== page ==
Priceline replaced its longtime chief executive with the boss of its most profitable hotel-booking unit, ending an 11-year tenure that oversaw one of the most dramatic turnarounds of the past decade

Priceline’s Longtime CEO Hands Over Reins


Updated Nov. 7, 2013 6:51 p.m. ET Inc. PCLN -3.32% replaced its longtime chief executive with the boss of its most profitable hotel-booking unit, ending an 11-year tenure that oversaw one of the most dramatic turnarounds of the past decade. Chief Executive Jeffery Boyd, 56 years old, said he would hand the reins of the online travel company to Darren Huston, 47, a former Microsoft Corp. executive who has been running its Booking B.V. unit since 2011. Mr. Boyd will remain chairman of the company. Read more of this post

Online-Travel King Brad Gerstner Wants Venture Capital Empire

Online-Travel King Brad Gerstner Wants Venture Capital Empire

By Ari Levy November 07, 2013

Brad Gerstner is an amateur pilot who’s logged about 400 hours above New England. He’s also flown (as a passenger) to Morocco on MTV founder Bob Pittman’s private Falcon jet, and has gone heli-skiing with Expedia founder and Zillow (Z) co-founder Rich Barton. “He’s an explorer,” Barton says. This year, Barton, Pittman, and Gerstner met up for Burning Man, the famously libidinous temporary community assemblage in the Nevada desert, for a week of self-expression and survivalist living. Read more of this post

Marvel to Produce Several TV Series for Netflix

Nov 7, 2013

Marvel to Produce Several TV Series for Netflix


In a huge commitment for both companies, NetflixInc. has agreed to order four 13 episode live-action superhero series and a miniseries from Walt Disney Co.’s Marvel Entertainment. The deal significantly expands Marvel’s television presence and gives Netflix one of its highest profile original series order since the company got into the business earlier this year. Read more of this post

High-End Cameras Fall Prey to Smartphones

High-End Cameras Fall Prey to Smartphones

Canon, Nikon Lower Full-Year Sale Forecasts for Interchangeable-Lens Cameras


Updated Nov. 7, 2013 7:41 p.m. ET


Declining sales of high-end cameras and lenses are raising an alarming question for companies like Canon Inc. 7751.TO -0.65% and Nikon Corp. 7731.TO -5.42% : Could the proliferation of camera-enabled, app-heavy smartphones be crushing not only the simple point-and-shoot, but premium models as well? This year, shipments of what’s called “interchangeable-lens cameras”—high-end models that let users swap out different lenses—are diving suddenly after years of robust growth. Most of those are digital single-lens reflex, or DSLR, cameras—the bulky models used by professional photographers and enthusiasts. Read more of this post

Getting a Handle on Twitter’s Value; Investors Must Look Beyond the Basics to See Just How Expensive Twitter Really Is; diluted market value of $31.7 billion means Twitter trades at 33 times 2014 sales estimates

Getting a Handle on Twitter’s Value

Investors Must Look Beyond the Basics to See Just How Expensive Twitter Really Is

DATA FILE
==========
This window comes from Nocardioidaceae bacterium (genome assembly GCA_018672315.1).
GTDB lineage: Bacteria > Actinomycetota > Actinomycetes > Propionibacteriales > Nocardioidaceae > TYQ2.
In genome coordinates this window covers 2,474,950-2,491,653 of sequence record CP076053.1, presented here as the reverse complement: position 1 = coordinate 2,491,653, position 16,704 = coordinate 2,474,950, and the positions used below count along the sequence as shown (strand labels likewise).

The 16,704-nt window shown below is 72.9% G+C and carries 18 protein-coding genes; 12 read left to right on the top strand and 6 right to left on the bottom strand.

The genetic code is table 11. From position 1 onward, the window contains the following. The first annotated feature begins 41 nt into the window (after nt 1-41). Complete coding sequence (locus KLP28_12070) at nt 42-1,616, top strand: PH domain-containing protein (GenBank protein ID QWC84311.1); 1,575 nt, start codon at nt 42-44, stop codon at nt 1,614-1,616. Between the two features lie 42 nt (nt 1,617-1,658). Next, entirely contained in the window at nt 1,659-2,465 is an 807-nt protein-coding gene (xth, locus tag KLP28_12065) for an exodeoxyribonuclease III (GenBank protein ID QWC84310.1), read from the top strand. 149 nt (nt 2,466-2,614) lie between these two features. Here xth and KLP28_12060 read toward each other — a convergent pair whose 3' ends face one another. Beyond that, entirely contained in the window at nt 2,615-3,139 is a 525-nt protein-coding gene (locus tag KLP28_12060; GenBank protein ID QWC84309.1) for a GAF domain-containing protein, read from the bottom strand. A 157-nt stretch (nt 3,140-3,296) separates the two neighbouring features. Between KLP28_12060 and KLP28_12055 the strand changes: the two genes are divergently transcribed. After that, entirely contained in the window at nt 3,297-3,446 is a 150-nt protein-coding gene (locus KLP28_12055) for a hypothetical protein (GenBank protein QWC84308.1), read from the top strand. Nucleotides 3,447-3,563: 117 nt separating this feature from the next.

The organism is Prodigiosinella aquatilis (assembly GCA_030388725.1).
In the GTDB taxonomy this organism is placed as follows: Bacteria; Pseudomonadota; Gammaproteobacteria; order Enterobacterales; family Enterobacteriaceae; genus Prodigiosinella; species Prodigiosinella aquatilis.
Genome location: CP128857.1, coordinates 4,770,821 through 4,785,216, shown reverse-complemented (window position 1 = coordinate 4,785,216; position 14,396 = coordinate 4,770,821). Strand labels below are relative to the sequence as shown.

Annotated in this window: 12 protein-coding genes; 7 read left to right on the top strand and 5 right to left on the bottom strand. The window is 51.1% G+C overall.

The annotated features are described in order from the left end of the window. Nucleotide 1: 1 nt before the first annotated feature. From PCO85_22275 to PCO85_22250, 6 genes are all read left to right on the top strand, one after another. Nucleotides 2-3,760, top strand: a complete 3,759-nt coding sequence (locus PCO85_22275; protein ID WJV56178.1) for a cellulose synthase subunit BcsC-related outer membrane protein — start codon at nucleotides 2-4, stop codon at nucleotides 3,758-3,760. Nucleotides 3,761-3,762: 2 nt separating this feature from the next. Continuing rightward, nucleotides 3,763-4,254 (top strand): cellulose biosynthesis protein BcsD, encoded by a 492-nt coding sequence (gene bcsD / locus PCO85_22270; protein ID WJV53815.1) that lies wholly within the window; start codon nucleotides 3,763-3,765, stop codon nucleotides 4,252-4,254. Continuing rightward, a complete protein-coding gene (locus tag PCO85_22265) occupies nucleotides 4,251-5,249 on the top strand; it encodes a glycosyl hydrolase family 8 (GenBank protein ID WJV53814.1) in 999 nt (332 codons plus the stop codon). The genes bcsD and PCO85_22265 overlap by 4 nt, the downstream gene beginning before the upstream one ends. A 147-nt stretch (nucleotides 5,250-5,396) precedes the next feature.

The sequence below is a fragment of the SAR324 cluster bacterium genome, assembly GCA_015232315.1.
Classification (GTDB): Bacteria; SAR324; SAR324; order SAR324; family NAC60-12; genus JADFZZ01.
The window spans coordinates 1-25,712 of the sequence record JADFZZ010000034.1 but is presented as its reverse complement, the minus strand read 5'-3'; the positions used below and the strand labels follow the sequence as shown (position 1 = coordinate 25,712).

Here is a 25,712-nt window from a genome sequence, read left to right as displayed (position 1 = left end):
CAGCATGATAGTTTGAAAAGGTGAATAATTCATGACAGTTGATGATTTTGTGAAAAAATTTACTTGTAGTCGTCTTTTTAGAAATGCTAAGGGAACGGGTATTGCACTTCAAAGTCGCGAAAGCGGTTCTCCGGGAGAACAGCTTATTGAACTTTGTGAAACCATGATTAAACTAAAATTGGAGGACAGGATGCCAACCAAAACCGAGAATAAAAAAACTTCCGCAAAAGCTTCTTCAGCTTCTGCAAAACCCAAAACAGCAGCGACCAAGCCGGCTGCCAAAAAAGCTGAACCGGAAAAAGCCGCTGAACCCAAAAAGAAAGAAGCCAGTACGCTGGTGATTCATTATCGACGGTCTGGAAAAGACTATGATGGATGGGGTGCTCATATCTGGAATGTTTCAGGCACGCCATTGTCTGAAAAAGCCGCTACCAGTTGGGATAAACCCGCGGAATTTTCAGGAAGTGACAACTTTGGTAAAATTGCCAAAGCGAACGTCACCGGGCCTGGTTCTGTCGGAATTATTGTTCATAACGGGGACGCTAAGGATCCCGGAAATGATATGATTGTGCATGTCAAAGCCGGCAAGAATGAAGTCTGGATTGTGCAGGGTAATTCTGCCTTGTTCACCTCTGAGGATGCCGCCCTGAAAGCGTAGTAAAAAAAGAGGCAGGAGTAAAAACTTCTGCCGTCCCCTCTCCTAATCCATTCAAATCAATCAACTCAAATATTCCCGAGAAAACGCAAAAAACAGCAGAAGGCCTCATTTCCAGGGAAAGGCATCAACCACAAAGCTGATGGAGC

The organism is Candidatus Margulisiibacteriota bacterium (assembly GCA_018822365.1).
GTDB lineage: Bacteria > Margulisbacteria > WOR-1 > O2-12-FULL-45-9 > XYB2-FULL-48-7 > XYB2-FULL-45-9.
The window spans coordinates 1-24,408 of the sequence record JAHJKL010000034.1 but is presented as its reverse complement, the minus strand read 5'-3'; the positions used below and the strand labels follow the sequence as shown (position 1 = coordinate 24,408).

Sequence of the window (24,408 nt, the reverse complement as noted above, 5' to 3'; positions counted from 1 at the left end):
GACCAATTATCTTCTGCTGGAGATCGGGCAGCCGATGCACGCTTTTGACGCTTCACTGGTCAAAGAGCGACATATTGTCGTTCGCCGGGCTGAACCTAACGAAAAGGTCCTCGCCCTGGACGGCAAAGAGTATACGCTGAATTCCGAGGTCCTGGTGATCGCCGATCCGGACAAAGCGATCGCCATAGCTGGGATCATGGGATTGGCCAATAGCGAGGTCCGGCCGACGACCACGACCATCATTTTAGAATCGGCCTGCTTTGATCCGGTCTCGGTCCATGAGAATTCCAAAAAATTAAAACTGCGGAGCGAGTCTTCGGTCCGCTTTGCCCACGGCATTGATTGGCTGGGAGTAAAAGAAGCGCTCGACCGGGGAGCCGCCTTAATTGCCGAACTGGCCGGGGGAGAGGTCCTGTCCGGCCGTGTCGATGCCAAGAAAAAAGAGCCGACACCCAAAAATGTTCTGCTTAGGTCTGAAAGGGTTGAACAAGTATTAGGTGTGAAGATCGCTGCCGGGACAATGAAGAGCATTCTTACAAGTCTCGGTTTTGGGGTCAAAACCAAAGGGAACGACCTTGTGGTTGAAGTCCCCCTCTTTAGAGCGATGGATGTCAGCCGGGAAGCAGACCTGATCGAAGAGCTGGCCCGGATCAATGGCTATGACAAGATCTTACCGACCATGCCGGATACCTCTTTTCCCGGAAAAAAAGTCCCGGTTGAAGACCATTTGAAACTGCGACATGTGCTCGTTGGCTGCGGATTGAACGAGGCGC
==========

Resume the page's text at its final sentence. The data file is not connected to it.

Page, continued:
Updated Nov. 7, 2013 6:03 p.m. ET


The wait is over, and the market has spoken, or rather, tweeted. But when it comes toTwitter‘s TWTR +72.69% size, and valuation, the message is easily garbled. After pricing late Wednesday at $26, shares of newly public Twitter opened at $45.10 Thursday. According to most financial databases, that means the micromessaging service has a market value of $25 billion. That is open to debate. Read more of this post

BlackBerry’s Best Hope Is Without BlackBerrys

BlackBerry’s Best Hope Is Without BlackBerrys

BlackBerry Ltd., shunned by buyers even at a record-low takeover valuation, may find that its best shot of survival is to abandon smartphones and bet its future on software. A $4.7 billion buyout of BlackBerry fell through this week and shareholder Fairfax Financial Holdings Ltd. opted instead to infuse the company with cash to counter a burn rate that had been on pace to use up most of its stockpile by the end of next year. Jefferies Group LLC said it’s also unlikely that Waterloo, Ontario-based BlackBerry will find takers for any of its pieces. Read more of this post

Lenovo to Sell Phones in Markets Where IPhone Seen Costly

Lenovo to Sell Phones in Markets Where IPhone Seen Costly

Lenovo Group Ltd., the largest maker of personal computers, said it will triple the number of markets in which it sells smartphones by focusing on emerging economies where Apple Inc.’s iPhone is seen as too costly. “We have seen the first wave of success in Asian countries,” Chief Executive Officer Yang Yuanqing said in an interview yesterday. “We provide affordable products for emerging markets. That’s very important. For those markets, the iPhone is probably not the best-selling product, Lenovo can be much more competitive.” Read more of this post

With H7N9 Vaccine, China Flexes Scientific Muscle

With H7N9 Vaccine, China Flexes Scientific Muscle

By  Tyler Roney

November 7, 2013

On Tuesday, a three-year-old boy was diagnosed with the dreaded H7N9 bird flu in Guangdong Province in southern China, and some are warning that more cases are on the way as the temperature drops. Previous bouts of flu hysteria and panic resulted in nothing more than small outbreaks; as such, there is little reason to believe that these most recent warnings will be any different. However, in many ways, the H7N9 problem is China-specific, which has allowed it to flex its scientific muscles. Read more of this post